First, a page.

We will soon be publishing our proposed lowland conifer old growth (LCOG) designation and will be looking for your feedback! Sign up to receive an email notification when the proposal is available for public review and for future designation updates.
The DNR's existing 44,000 acre network of old growth forests does not currently include LCOG forests. The DNR defines old growth forests as forests that have developed over a long period of time, essentially free from catastrophic disturbances. They contain large, old trees of long-lived species that are beyond traditional rotation (harvest) age. High-quality old growth forests also have relatively complex stand structure (such as snags and woody debris), higher stand mortality, and few invasive species. They also include rare species or native plant communities.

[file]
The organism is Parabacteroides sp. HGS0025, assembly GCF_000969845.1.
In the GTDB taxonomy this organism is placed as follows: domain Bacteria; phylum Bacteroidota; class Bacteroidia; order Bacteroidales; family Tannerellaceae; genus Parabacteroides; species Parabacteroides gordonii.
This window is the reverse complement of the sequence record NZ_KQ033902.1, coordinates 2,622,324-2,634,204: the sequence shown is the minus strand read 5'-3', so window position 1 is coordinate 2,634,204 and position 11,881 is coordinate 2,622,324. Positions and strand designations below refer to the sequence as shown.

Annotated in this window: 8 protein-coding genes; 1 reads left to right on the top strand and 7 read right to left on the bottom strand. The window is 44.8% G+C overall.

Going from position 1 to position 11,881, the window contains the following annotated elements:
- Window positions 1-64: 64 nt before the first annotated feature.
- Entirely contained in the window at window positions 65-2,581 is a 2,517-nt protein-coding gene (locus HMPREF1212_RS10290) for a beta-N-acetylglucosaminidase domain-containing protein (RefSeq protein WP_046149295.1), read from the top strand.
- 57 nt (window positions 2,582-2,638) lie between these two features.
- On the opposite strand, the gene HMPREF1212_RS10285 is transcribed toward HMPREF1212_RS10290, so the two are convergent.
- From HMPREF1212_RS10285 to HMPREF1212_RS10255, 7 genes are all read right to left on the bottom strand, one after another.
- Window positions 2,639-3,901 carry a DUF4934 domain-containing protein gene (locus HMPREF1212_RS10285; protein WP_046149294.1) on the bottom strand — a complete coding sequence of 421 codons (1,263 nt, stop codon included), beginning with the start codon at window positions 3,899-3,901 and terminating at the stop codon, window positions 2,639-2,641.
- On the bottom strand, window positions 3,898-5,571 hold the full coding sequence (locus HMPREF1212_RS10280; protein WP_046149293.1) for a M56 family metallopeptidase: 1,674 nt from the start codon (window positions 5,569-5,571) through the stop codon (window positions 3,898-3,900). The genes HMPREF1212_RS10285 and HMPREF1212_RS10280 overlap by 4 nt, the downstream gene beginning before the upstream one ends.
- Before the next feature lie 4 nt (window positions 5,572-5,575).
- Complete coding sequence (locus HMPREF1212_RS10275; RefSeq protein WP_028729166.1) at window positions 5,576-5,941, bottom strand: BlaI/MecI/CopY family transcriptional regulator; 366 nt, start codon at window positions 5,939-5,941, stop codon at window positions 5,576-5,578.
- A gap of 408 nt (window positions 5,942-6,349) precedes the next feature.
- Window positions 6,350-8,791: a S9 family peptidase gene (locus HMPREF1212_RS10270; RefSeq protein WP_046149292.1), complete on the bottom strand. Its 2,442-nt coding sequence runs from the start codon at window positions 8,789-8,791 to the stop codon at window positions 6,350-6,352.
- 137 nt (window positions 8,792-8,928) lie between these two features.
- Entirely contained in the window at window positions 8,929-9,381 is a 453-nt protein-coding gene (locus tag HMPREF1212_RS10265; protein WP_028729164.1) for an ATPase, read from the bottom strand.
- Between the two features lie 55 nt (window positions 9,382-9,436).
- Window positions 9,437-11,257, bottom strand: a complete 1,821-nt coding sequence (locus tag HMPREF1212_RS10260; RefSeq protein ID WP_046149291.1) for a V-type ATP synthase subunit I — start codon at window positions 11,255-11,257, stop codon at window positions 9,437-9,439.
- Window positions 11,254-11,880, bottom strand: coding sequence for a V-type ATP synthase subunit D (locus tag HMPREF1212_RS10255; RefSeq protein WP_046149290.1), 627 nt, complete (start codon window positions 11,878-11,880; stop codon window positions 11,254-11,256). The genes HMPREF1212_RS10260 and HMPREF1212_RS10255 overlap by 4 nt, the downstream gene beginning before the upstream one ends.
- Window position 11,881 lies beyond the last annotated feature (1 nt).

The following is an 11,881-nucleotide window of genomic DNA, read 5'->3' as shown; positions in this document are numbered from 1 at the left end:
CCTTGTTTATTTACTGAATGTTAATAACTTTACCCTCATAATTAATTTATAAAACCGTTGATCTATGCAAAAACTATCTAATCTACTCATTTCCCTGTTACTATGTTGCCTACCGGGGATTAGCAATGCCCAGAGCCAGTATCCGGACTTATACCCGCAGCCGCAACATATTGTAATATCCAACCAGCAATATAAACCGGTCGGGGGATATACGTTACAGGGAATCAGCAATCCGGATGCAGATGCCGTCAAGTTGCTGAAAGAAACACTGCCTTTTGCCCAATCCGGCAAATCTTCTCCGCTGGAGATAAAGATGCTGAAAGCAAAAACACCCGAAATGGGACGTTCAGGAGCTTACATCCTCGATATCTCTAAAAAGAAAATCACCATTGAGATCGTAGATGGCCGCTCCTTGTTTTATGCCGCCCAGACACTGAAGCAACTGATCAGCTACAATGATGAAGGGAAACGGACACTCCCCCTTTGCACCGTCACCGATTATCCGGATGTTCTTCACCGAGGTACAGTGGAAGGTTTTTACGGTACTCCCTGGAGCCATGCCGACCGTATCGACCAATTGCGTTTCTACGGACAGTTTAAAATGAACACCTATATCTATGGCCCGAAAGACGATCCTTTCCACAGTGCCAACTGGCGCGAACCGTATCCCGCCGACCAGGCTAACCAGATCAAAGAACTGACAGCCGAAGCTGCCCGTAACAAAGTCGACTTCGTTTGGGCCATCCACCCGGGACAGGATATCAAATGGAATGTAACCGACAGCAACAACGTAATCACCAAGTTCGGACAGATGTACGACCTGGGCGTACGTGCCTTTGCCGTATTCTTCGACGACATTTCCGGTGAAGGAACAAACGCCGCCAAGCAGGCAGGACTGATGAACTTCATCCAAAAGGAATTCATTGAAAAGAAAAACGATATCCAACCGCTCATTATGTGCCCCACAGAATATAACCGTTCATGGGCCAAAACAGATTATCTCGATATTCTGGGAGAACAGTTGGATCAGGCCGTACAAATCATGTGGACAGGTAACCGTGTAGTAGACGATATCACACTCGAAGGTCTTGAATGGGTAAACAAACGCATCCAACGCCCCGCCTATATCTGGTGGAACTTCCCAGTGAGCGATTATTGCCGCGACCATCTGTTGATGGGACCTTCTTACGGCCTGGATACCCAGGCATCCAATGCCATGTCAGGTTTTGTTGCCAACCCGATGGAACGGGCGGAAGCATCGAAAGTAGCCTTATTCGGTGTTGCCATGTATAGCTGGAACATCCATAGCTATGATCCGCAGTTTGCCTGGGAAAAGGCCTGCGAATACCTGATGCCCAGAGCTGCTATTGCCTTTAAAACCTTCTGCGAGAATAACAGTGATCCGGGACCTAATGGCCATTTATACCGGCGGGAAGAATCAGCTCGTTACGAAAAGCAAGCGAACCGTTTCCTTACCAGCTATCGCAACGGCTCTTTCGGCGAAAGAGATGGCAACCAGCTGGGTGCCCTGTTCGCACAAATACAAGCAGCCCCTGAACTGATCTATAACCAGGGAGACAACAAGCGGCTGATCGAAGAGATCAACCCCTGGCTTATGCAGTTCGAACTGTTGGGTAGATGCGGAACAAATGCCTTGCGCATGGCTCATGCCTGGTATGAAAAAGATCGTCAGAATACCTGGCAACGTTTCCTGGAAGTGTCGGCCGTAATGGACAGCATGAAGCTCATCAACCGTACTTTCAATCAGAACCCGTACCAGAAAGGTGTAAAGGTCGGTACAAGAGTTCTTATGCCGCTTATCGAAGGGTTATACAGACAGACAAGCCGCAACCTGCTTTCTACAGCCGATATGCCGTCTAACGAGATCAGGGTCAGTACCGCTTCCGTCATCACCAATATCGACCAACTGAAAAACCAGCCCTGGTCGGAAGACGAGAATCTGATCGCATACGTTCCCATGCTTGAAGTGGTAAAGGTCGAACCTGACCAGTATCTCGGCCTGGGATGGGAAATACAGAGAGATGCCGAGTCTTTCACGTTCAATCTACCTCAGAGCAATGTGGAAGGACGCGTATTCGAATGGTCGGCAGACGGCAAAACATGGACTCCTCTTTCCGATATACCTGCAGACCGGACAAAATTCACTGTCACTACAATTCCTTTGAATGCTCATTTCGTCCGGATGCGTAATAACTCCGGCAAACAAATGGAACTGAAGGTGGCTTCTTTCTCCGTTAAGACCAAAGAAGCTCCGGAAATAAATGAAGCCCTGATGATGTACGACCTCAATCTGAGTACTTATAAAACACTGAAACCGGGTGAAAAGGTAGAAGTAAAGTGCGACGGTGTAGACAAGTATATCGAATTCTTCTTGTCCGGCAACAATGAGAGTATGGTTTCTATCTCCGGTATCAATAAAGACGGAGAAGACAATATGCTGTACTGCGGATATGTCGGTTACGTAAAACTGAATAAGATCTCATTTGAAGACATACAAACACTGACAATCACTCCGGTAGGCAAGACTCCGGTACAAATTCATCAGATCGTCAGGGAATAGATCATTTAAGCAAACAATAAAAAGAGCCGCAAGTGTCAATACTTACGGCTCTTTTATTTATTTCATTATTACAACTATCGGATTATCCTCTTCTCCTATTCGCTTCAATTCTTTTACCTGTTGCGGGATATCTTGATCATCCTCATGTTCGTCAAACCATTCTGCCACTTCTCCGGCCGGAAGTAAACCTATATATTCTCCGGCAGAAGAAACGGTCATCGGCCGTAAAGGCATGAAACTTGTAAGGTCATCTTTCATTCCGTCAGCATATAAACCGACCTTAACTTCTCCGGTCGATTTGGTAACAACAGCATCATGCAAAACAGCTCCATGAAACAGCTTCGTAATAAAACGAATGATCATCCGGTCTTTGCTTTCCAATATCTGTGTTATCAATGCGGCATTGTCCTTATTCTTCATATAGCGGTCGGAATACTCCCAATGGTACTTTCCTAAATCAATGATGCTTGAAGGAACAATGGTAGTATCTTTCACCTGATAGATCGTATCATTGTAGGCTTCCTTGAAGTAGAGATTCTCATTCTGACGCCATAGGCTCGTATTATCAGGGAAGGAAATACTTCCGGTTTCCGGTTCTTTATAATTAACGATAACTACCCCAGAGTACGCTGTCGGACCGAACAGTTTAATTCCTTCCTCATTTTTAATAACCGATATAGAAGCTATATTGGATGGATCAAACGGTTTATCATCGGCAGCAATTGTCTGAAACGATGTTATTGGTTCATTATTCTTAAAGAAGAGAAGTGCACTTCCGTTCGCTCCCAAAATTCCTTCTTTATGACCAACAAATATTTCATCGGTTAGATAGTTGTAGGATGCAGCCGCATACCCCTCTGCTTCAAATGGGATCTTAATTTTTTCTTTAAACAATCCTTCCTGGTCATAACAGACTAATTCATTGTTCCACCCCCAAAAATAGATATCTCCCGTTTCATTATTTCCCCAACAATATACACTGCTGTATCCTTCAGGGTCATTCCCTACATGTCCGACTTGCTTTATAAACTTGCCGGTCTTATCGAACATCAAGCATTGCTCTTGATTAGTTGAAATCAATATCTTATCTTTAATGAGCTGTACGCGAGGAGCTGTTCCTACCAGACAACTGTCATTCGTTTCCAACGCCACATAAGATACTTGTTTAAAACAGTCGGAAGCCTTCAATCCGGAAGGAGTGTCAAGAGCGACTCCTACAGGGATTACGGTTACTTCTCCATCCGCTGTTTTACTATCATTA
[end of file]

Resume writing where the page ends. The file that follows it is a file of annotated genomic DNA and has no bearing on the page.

Our original old growth designation effort, back in 2003, deferred designating lowland conifer forests as old growth due to their relative abundance, unique qualities, and lack of data to characterize high quality old growth characteristics. At that time, we committed to address LCOG at some point in the future when data were available to clearly define high quality old growth characteristics. Since then, we established some criteria to characterize LCOG forests and identified candidate sites that met these criteria. We are working to further evaluate the candidate LCOG sites and develop an LCOG designation proposal, which will include locations and their associated management policies. We will solicit public comments on the LCOG designation proposal.